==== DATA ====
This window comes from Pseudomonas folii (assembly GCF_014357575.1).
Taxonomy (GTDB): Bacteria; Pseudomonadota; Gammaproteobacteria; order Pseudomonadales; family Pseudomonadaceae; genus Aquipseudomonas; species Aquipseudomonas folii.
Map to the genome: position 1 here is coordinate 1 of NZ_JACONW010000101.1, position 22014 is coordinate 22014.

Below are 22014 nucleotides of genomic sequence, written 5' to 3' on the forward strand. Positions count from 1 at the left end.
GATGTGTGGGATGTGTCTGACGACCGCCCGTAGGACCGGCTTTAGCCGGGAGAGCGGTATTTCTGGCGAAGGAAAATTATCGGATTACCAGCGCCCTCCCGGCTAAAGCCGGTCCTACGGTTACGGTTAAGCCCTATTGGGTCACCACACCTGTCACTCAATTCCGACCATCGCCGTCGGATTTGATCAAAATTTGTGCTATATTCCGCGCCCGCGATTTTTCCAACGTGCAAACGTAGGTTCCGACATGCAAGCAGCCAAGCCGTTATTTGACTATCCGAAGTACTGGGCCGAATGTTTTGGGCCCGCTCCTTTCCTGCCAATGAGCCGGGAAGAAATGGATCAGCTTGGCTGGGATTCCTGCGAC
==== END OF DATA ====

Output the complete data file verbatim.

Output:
This window comes from Pseudomonas folii (assembly GCF_014357575.1).
Taxonomy (GTDB): Bacteria; Pseudomonadota; Gammaproteobacteria; order Pseudomonadales; family Pseudomonadaceae; genus Aquipseudomonas; species Aquipseudomonas folii.
Map to the genome: position 1 here is coordinate 1 of NZ_JACONW010000101.1, position 22014 is coordinate 22014.

Below are 22014 nucleotides of genomic sequence, written 5' to 3' on the forward strand. Positions count from 1 at the left end.
GATGTGTGGGATGTGTCTGACGACCGCCCGTAGGACCGGCTTTAGCCGGGAGAGCGGTATTTCTGGCGAAGGAAAATTATCGGATTACCAGCGCCCTCCCGGCTAAAGCCGGTCCTACGGTTACGGTTAAGCCCTATTGGGTCACCACACCTGTCACTCAATTCCGACCATCGCCGTCGGATTTGATCAAAATTTGTGCTATATTCCGCGCCCGCGATTTTTCCAACGTGCAAACGTAGGTTCCGACATGCAAGCAGCCAAGCCGTTATTTGACTATCCGAAGTACTGGGCCGAATGTTTTGGGCCCGCTCCTTTCCTGCCAATGAGCCGGGAAGAAATGGATCAGCTTGGCTGGGATTCCTGCGAC